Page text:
Saturday, July 27, 2013


Let's remember it's not a four-letter word, even if we do not live in the most literary of ages. This past week, I was given the opportunity of evoking literature thanks to an interview given by an intelligent as well as very talented author, Jess C. Scott. I mentioned in my bio that Voltaire's satire and Balzac's psychology had an impact on my fiction writing. And the way Agatha Christie constructed her novels certainly influenced the structure of Chainsaw Jane. The fact that Jess asked me to recommend works by these writers not only gave me joy, but it made these geniuses young again.  Letting my memory visit their domain felt like re/discovering a beautiful garden. Only trees and flowers are characters and ideas here. With literature, you get the sense that things move, but only pretend to change, a bit like seasons. It all comes back, always in a circle. What these authors said decades or centuries ago informs what we undergo today. Fiction, in many cases, is truer than reality.

Saturday, July 20, 2013


What the hell I am talking about?  What kind of a f*cking title is that? You might ask.

Okay, the title is in French, my native tongue. But you can figure out at least one word, right? "Risques" means what you think it means, "risks." As for "métier," it is also used in the English language.  It's that occupation or activity to which you basically give your all---talent and passion.

Talent and passion do not come without frustrations, however. Whether yours is teaching, cooking, painting, sewing, mathematics, archeology, there are always stones on your path that make you fall on your ass.

Like most authors, I send review copies to writers who tell me they are willing to write comments on my novel. A few don't meet their end of the bargain, however. They keep the book, but I don't always see a review. They should know that the book I ordered for them has not been handed free to me. Sometimes I send them a little reminder, a more subtle version of: "Hello? How are you? Remember Chainsaw Jane?" I can tell you that in most cases, the answer, my friend, is already blown in the wind. This is part of what I call "les risques du métier."

Wednesday, July 17, 2013


Last night, as I was watching an old episode of Frasier, I saw a little black bowl run across the family room. It looked like we have a new tenant. Another one who won't pay rent, that is. A few years in a row, we had bats. This time, a mouse decided to come and visit. I remembered I owned a trap, so I set it up with three nice pieces of cheese. This morning, the cheese was gone, and the little booger, giggling somewhere in the room. For animal lovers out there, I want to say that this is a perfectly humane Havahart trap. You catch the little booger and then let it loose in the woods somewhere. Obviously the humane trap was far too humane, as it decided not to arrest the mouse.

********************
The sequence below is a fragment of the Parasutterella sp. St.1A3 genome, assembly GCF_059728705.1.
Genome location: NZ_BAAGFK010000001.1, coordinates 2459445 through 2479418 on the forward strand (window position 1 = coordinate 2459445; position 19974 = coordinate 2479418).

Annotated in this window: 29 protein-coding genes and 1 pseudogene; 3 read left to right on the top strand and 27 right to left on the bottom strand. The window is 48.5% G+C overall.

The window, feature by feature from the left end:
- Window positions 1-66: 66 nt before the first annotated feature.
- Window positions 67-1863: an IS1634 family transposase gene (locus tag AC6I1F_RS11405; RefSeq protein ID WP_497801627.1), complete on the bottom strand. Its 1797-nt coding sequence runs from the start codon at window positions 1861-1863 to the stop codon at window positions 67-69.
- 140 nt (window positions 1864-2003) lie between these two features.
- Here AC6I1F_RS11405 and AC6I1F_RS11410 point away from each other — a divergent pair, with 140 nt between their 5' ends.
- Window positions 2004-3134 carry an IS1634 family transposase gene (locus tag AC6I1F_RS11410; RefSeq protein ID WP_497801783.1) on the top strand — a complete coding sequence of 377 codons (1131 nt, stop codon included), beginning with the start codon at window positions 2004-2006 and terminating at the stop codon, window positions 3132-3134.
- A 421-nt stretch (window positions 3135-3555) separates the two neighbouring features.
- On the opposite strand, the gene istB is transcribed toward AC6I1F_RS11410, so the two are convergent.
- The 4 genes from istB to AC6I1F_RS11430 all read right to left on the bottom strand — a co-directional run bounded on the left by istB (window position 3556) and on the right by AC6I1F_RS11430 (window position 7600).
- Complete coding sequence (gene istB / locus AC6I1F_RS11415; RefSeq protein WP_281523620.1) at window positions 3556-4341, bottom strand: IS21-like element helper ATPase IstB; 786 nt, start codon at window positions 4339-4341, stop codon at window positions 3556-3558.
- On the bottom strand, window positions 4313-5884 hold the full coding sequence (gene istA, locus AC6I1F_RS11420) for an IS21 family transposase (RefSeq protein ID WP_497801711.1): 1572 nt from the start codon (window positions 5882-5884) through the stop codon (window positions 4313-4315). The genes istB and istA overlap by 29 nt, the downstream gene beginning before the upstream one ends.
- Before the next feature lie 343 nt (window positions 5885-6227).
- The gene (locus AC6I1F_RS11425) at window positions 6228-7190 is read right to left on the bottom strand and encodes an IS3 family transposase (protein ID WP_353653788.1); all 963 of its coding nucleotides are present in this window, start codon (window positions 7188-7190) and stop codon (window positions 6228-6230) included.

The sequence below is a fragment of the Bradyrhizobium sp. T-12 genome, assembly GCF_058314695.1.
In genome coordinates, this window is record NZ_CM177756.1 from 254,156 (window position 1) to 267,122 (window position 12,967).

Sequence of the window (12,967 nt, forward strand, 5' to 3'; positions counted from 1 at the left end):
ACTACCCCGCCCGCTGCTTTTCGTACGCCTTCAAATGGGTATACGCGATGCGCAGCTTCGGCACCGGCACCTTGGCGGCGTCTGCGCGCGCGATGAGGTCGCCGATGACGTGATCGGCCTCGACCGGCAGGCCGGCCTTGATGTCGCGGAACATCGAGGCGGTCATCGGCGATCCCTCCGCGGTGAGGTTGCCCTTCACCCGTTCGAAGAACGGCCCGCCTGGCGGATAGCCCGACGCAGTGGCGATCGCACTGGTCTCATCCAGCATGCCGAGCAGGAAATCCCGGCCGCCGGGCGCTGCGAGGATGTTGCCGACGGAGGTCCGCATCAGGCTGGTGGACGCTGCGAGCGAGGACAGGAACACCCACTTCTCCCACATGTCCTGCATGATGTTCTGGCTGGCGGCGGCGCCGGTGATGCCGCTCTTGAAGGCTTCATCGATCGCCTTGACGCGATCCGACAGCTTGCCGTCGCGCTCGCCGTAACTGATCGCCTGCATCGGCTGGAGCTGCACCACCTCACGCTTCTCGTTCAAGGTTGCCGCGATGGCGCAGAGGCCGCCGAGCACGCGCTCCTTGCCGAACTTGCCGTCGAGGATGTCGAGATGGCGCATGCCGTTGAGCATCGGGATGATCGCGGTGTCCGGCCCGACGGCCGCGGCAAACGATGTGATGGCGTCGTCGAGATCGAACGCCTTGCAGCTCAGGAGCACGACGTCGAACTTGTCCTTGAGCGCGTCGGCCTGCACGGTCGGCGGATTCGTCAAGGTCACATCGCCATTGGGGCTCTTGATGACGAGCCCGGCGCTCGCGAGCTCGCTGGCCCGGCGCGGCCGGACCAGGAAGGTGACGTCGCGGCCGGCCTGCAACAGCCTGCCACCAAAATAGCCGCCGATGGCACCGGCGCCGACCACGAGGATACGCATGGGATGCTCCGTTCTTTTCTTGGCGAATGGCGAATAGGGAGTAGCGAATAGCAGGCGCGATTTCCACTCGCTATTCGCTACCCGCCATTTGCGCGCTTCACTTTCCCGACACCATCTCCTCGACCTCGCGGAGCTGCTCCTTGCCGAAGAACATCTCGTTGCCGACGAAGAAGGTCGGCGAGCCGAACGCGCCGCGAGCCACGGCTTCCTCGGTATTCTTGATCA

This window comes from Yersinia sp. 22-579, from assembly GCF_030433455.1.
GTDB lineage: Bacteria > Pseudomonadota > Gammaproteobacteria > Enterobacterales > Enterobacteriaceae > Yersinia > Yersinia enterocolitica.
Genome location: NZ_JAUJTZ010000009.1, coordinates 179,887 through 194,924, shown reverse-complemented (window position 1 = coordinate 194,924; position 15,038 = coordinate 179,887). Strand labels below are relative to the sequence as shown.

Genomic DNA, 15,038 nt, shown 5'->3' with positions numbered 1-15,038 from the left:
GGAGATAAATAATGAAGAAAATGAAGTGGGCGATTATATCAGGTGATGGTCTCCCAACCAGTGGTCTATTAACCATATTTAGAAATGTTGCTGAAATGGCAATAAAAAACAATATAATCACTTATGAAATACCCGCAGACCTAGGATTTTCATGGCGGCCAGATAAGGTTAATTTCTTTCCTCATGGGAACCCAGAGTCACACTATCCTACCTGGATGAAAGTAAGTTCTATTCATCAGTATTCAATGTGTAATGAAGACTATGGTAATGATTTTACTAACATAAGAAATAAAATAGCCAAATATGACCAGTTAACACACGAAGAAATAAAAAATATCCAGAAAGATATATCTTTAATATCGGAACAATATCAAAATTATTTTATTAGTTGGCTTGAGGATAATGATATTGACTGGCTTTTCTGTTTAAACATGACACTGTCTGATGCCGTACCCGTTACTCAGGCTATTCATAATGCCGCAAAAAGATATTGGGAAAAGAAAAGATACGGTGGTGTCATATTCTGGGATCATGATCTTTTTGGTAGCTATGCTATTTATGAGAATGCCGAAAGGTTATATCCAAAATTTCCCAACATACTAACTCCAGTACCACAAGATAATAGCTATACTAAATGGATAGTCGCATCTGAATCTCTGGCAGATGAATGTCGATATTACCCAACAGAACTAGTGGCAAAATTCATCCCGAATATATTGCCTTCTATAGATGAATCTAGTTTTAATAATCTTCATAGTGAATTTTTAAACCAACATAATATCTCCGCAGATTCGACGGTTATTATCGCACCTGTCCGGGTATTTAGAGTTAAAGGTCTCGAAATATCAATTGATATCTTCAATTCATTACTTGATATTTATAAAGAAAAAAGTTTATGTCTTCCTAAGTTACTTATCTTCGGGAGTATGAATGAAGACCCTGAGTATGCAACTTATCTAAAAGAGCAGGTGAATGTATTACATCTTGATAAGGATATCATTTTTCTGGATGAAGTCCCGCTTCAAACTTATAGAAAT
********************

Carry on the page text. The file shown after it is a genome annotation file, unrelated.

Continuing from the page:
I may need advice from humane mouth trappers somewhere.

Tuesday, July 2, 2013


In a recent review, because I understood what an author was trying to do, because I thought he dared to experiment, I gave him a four star and a good analysis.  But what I wanted to give him was three stars, as the novel got way too talky at times, and when action happened, there were problems with pace.  I must add that this was part of a swap review deal. 

The author thanked me for my review.  He also asked me for advice as I mentioned that his use of language and punctuation might discourage the traditional mystery or thriller reader to move on with the reading. I gave him a few pointers, although I had loads to do before going to Denver to help my daughter who is now facing rather tough health challenges.

Later on, I proposed to do an interview with that author.  Well, swap interviews.  I thought it would clarify further what that author was trying to do.  He immediately agreed.

Well, no good deed goes unpunished. I got a botched review probably written in five minutes for Chaisaw Jane, accompanied with three glorious stars. Was he macho man offended by my four-star review?  After all, nearly all of his reviews were five-starred. (In hindsight, having seen that, I should have flown away from this author immediately. An all five-star average is not to be relied on, specially for debut authors. It just shows that only buddies and family, not serious reviewers, have reviewed the book.)

I told the author how I felt.  Exploited, basically.  I decided to remove my review of this author from  Did I do the right thing?  What do you think?

Monday, July 1, 2013


I am presently reading Cara Black's Murder in the Bastille, not so much because I like mysteries (and I do), but because I love Paris.  The city is in fact one of the great loves of my life.  And Black has a way of integrating French words and expressions, including slang, that create a totally atmosphère parisienne.  The problem: the descriptions of narrow passages, architecture, and artisans; the mix of grace and grouchiness, modernity and tradition that is Paris, all make me want to jump on a damn avion and walk along the Seine.